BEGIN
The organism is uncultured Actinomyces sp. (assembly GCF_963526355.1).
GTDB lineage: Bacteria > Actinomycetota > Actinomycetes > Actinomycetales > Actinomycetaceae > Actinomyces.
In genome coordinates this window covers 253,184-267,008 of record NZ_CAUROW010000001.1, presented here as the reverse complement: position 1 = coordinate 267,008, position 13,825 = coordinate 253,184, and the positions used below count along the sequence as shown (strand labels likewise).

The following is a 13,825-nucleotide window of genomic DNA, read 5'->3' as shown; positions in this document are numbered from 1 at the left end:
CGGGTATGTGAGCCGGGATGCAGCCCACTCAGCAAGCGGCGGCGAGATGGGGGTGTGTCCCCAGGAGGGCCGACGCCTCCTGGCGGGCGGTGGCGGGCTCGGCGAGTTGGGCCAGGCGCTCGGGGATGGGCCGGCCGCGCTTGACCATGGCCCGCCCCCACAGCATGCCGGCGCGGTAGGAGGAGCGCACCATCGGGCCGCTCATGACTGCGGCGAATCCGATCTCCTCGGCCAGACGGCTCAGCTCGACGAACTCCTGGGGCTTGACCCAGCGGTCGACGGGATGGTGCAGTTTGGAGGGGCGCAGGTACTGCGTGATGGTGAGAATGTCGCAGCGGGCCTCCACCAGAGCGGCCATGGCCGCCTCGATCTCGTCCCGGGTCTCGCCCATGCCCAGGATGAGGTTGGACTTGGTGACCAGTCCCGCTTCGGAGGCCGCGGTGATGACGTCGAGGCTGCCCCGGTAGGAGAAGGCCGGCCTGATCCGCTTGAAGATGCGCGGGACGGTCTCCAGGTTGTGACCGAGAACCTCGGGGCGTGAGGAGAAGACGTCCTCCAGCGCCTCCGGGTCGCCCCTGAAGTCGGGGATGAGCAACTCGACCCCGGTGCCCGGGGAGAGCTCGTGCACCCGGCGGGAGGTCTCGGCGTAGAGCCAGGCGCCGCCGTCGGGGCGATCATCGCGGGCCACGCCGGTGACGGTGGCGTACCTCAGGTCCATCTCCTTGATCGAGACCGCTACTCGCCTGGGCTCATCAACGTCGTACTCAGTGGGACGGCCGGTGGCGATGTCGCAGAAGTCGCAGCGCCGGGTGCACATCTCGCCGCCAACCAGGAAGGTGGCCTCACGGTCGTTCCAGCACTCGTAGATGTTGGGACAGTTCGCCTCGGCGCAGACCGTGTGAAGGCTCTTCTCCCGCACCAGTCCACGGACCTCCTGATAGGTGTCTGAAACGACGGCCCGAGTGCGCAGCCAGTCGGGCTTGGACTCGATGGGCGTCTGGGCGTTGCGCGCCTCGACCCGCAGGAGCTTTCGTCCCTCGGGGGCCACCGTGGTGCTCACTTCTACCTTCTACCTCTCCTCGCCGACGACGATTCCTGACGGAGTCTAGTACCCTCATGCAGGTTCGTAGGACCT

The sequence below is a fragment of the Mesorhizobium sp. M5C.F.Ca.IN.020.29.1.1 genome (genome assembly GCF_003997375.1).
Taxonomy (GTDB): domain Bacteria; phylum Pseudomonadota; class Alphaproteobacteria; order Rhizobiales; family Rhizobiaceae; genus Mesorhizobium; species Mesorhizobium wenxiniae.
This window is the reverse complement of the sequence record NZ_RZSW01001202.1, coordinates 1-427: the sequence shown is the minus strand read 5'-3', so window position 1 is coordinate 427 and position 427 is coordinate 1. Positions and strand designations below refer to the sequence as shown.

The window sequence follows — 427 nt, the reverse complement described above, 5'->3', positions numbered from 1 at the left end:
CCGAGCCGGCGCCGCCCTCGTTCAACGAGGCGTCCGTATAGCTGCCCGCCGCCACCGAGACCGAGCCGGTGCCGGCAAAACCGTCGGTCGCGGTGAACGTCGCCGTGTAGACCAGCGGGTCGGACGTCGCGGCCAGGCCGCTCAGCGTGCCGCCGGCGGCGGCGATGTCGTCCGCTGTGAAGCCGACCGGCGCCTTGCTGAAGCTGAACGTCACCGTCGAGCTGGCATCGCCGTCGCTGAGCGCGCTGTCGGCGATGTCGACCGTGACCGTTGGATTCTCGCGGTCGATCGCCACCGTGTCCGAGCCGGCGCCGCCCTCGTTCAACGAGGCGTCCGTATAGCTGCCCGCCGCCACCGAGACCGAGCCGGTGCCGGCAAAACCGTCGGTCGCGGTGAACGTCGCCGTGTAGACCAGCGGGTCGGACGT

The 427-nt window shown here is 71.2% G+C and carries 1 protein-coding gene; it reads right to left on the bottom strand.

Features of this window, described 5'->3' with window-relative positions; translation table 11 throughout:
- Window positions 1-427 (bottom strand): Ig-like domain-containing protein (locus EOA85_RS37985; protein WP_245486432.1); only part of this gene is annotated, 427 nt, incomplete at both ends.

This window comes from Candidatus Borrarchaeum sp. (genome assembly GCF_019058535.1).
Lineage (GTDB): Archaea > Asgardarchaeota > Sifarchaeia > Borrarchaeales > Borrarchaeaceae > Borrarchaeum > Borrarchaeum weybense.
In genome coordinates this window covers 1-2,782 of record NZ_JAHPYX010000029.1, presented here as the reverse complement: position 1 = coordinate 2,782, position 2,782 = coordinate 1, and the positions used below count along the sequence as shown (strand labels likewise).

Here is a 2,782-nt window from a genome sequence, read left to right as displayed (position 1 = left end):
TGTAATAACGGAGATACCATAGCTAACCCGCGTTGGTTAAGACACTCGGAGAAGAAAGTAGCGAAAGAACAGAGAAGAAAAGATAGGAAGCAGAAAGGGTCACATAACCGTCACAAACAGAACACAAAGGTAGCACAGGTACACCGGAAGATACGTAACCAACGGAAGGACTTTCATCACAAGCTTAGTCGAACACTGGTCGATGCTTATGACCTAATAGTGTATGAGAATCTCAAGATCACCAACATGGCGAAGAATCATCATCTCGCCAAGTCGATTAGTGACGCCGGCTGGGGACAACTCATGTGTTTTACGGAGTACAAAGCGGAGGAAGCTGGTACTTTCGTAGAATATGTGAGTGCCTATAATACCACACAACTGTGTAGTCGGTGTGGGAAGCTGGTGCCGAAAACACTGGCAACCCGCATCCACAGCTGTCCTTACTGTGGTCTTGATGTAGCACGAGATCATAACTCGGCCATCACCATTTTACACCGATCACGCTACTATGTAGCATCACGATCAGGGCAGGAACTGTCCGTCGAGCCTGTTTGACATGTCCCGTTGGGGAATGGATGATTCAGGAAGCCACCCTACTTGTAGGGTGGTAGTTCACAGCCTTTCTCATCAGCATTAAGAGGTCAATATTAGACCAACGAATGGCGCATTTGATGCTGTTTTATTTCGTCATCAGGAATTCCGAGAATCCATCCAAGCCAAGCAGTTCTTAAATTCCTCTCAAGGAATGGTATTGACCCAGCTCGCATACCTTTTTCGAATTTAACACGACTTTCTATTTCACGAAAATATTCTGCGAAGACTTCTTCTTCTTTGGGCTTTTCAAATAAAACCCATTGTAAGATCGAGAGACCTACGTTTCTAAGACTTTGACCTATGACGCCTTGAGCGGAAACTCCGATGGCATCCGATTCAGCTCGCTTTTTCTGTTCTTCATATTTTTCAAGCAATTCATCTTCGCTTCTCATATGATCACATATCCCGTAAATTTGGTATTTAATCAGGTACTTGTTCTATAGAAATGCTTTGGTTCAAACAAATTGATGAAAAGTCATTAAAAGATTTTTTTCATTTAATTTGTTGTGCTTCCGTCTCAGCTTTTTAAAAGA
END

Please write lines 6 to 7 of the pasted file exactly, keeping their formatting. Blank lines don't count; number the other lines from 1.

The sequence below is a fragment of the Mesorhizobium sp. M5C.F.Ca.IN.020.29.1.1 genome (genome assembly GCF_003997375.1).
Taxonomy (GTDB): domain Bacteria; phylum Pseudomonadota; class Alphaproteobacteria; order Rhizobiales; family Rhizobiaceae; genus Mesorhizobium; species Mesorhizobium wenxiniae.